Explaining Why Ty Montgomery Is the X-Factor in Stanford's Offense

Kyle Kensing@kensing45Contributor ISeptember 16, 2013

WEST POINT, NY - SEPTEMBER 14: Wde receiver Michael Rector #3 of Stanford celebrates with wide receiver Ty Montgomery #7 of Stanford after Rector's touchdown catch in the 1st half September 14, 2013 at Michie Stadium in West Point, New York. . Stanford defeated Army 24-20. (Photo by Ron Antonelli/Getty Images)
Ron Antonelli/Getty Images

Wide receiver Ty Montgomery ran his route to perfection. A few yards out from the line of scrimmage, sell the fake to the sideline, cut inward on a dime, and quarterback Kevin Hogan rewarded him with a brilliantly thrown ball that resulted in a Stanford touchdown. 

Montgomery's second quarter score Saturday against Army was the junior wideout's second touchdown catch of the season, already matching the career-high he set as a freshman in 2011. Montgomery has also rebounded nicely from a disappointing 2012.

His 211 yards receiving through two games are just two shy of his output for an entire, injury-plagued sophomore campaign. Montgomery missed three of the Cardinal’s 14 games, and when available, averaged just 19.4 yards per game.

He’s improved that number to over 100 thus far into 2013. Montgomery isn't limiting his work to the passing game, either. He rushed for 30 yards and returned for another 73 against Army, reaching a Cardinal milestone as Sports Information Director Alan George noted via Twitter: 

Healthy and motivated, Montgomery is a key piece to the Cardinal offense aiming to make strides to catch up with a stellar defense.

Stanford won its first conference championship since 1999 and first Rose Bowl since 1971 on the strength of a 17.2-point per game defensive yield, but losses to Washington and Notre Dame exposed the team’s Achilles’ heel. The Cardinal mustered just 13 points in each defeat.

Hogan was inserted into the starting lineup for the final three games of the regular season to inject life into the sometimes stagnant offense. Now a sophomore, he’s led Stanford to consecutive games of 34 points.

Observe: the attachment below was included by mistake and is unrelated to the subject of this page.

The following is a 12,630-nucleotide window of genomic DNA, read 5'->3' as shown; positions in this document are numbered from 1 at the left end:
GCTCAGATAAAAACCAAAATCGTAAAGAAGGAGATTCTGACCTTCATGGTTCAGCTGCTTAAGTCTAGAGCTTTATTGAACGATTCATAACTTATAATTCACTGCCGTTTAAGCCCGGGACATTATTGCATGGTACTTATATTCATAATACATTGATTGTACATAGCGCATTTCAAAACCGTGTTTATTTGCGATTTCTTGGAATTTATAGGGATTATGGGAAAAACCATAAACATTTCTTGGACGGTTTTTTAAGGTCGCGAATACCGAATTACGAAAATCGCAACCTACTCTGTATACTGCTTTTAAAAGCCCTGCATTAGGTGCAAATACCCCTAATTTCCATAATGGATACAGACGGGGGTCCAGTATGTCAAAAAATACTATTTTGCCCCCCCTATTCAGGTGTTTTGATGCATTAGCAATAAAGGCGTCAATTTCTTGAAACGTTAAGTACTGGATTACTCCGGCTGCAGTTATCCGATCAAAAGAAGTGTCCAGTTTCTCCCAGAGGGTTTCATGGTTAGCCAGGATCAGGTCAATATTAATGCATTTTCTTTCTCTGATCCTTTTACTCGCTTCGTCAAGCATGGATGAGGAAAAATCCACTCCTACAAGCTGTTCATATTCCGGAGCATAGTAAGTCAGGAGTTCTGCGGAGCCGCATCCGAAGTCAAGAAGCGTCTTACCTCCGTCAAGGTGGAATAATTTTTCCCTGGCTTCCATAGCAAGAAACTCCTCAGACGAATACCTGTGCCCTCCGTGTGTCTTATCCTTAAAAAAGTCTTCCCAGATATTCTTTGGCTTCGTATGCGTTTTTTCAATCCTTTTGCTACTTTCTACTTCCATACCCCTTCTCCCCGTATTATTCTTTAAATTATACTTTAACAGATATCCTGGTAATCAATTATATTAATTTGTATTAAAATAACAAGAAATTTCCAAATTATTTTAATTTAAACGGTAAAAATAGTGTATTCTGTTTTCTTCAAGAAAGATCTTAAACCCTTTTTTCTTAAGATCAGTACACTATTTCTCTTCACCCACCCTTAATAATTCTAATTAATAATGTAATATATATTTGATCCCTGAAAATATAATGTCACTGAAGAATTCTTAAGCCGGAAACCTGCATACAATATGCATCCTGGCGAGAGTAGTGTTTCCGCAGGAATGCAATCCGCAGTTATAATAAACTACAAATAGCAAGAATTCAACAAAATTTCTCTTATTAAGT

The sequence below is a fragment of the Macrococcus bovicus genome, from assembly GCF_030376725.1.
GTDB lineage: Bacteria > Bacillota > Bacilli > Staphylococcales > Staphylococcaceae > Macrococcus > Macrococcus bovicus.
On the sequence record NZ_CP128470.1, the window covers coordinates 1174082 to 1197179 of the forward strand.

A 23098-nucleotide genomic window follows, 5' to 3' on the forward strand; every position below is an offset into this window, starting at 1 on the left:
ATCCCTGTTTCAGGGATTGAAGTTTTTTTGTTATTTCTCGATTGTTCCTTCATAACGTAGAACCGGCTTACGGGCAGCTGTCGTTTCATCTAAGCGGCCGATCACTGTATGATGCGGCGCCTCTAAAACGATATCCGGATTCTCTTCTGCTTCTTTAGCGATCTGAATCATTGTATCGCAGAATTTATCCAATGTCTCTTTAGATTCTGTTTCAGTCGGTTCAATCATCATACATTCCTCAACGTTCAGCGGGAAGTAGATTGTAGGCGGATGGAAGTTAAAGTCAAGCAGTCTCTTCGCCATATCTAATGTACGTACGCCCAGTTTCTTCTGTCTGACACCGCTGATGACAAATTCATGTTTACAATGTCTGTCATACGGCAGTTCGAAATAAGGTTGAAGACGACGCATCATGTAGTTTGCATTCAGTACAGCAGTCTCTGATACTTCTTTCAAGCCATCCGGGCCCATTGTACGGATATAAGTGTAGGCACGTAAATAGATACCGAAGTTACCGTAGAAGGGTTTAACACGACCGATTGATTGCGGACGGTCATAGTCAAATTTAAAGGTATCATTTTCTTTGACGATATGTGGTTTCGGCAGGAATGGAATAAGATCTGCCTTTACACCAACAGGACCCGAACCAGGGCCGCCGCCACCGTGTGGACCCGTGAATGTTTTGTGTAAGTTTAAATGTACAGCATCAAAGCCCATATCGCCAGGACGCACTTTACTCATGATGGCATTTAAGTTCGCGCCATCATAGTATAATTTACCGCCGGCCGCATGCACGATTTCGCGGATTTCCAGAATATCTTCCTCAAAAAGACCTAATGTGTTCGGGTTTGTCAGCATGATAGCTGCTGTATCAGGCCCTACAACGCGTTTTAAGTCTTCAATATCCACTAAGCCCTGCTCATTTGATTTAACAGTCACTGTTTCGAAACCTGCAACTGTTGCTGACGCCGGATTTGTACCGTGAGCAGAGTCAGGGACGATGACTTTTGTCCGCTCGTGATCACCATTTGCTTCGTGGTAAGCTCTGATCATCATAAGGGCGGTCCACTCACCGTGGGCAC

No one has benefited from Hogan’s ascent to starting quarterback as much as Montgomery. The two demonstrate a natural rhythm—Montgomery in his route-running, Hogan in his progressions—that should result in many more of those game-changing connections like Saturday. 

Montgomery has shown no ill effects from the knee injury that hindered him last year. His 46-yard scoring catch against Army is already the second play of over 40 he's completed through two games. Combining that deep threat ability with a 6'2", 215-pound frame, the junior is a handful for opposing secondaries. 

Hogan told Ron Kroichick of the San Francisco Chronicle during fall camp Montgomery “has it in his mind that he’s one of those elite wide receivers.”

An elite receiver is perhaps the one thing that has eluded the Stanford offense through its outstanding run from 2009 to now. The Cardinal have had outstanding running backs in Toby Gerhart and Stepfan Taylor, two first round NFL draftee linemen in Jonathan Martin and David DeCastro, a two-time Heisman Trophy finalist quarterback in Andrew Luck and a veritable assembly line of star tight ends with Levine Toilolo, Coby Fleener and Zach Ertz. 

Griff Whalen caught for 749 yards in 2011 and Ryan Whalen was a favorite target of Luck in 2009. But Stanford has not had a 1,000-yard receiver since Troy Walters incredible 1,456 yards in 1999. 

Walters was integral in the Cardinal's run to the conference championship that season, in much the same way Montgomery will be to Stanford's pursuit of the crown this year. 


Kyle Kensing is the Pac-12 Lead Writer. All quotes were obtained firsthand, unless otherwise noted. Follow Kyle on Twitter: @kensing45.